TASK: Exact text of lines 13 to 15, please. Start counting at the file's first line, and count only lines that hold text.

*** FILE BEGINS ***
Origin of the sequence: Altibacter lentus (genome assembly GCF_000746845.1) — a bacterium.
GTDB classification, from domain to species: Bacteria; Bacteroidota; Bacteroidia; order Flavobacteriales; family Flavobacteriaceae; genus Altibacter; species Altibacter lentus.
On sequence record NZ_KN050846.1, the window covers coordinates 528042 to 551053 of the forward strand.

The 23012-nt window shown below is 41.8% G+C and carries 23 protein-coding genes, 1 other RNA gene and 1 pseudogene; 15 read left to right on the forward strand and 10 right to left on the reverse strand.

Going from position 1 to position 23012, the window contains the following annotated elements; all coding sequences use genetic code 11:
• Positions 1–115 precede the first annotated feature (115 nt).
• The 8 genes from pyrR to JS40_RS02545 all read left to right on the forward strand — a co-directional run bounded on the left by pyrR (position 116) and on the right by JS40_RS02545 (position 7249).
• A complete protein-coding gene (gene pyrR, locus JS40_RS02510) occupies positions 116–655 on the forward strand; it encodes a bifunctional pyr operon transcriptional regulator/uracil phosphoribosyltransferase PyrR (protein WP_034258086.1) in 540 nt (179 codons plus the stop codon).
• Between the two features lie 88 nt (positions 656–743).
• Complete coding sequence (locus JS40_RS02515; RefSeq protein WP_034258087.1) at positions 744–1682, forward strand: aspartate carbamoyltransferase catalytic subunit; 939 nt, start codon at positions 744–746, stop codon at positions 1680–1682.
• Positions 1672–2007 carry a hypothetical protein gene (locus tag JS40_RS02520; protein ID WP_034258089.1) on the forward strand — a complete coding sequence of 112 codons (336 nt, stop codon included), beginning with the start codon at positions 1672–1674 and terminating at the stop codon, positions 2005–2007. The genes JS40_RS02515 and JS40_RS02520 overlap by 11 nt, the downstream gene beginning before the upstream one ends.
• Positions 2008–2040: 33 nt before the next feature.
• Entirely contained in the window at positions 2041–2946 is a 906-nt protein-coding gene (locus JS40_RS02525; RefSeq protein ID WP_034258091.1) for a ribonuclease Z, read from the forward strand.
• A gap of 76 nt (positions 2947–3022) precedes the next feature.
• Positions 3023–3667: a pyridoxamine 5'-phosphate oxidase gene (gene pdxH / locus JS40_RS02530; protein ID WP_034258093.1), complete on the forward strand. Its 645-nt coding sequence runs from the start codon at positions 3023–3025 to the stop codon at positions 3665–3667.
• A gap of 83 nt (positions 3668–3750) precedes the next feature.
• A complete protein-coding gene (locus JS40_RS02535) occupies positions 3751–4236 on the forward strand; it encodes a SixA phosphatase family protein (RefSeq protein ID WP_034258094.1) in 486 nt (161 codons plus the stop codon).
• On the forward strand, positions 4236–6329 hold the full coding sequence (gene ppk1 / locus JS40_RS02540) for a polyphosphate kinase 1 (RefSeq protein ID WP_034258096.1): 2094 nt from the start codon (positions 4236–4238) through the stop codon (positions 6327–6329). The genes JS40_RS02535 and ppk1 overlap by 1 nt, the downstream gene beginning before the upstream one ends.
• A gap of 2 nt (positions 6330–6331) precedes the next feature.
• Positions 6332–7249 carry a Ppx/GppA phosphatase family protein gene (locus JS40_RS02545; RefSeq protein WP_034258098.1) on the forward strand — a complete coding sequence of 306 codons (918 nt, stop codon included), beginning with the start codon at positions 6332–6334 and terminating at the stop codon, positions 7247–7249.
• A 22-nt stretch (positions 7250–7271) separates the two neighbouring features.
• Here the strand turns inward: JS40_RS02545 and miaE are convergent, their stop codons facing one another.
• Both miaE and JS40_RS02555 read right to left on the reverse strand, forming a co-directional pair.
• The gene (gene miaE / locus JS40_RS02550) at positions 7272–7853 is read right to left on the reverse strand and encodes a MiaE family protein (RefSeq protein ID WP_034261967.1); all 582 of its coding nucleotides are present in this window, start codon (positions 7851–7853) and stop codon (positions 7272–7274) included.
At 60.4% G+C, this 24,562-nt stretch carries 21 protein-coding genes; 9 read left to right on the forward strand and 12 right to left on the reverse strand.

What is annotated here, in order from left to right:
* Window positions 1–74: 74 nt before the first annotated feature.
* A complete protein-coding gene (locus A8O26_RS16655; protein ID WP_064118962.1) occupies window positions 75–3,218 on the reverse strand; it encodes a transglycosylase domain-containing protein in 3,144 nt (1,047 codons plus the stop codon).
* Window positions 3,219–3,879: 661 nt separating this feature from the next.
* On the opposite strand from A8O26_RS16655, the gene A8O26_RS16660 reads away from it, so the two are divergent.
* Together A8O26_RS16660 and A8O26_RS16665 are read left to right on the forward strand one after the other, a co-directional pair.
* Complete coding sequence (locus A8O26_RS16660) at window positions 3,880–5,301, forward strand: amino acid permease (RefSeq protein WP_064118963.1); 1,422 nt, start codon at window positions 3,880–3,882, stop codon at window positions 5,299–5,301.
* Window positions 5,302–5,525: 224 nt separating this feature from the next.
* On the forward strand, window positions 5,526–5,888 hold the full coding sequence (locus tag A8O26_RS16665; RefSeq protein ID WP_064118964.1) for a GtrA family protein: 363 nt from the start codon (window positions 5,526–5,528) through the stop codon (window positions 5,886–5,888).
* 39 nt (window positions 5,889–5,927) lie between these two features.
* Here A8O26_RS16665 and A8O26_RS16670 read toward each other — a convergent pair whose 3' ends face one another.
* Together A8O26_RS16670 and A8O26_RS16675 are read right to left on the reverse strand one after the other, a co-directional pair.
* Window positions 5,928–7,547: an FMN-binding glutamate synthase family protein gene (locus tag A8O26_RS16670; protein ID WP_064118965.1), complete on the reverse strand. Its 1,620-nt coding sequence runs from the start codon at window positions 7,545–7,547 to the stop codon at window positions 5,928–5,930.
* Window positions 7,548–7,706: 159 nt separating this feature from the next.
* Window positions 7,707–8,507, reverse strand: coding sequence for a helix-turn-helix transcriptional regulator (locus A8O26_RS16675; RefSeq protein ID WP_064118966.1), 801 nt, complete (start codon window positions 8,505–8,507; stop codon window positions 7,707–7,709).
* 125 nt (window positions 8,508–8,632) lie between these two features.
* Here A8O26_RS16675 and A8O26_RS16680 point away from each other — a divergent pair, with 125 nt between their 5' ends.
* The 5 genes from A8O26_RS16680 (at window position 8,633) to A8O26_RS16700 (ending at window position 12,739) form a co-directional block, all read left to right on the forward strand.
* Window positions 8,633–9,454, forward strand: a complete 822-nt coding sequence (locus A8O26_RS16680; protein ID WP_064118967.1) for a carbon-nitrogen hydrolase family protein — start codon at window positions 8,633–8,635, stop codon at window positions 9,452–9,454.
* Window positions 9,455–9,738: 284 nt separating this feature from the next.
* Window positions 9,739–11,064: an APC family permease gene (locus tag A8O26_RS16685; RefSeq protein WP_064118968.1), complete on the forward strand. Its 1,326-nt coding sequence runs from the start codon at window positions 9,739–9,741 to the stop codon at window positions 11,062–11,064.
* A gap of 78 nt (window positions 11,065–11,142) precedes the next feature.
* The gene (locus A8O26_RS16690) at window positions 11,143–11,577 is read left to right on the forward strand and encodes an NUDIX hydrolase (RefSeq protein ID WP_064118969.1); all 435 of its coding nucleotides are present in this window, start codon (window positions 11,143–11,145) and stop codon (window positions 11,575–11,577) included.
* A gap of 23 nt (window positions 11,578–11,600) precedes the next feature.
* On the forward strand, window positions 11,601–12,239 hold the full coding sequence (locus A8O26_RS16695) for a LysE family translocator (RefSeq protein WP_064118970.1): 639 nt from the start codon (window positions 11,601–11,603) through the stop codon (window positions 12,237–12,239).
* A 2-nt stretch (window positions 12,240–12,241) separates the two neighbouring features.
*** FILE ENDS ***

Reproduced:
• Entirely contained in the window at positions 2041–2946 is a 906-nt protein-coding gene (locus JS40_RS02525; RefSeq protein ID WP_034258091.1) for a ribonuclease Z, read from the forward strand.
• A gap of 76 nt (positions 2947–3022) precedes the next feature.
• Positions 3023–3667: a pyridoxamine 5'-phosphate oxidase gene (gene pdxH / locus JS40_RS02530; protein ID WP_034258093.1), complete on the forward strand. Its 645-nt coding sequence runs from the start codon at positions 3023–3025 to the stop codon at positions 3665–3667.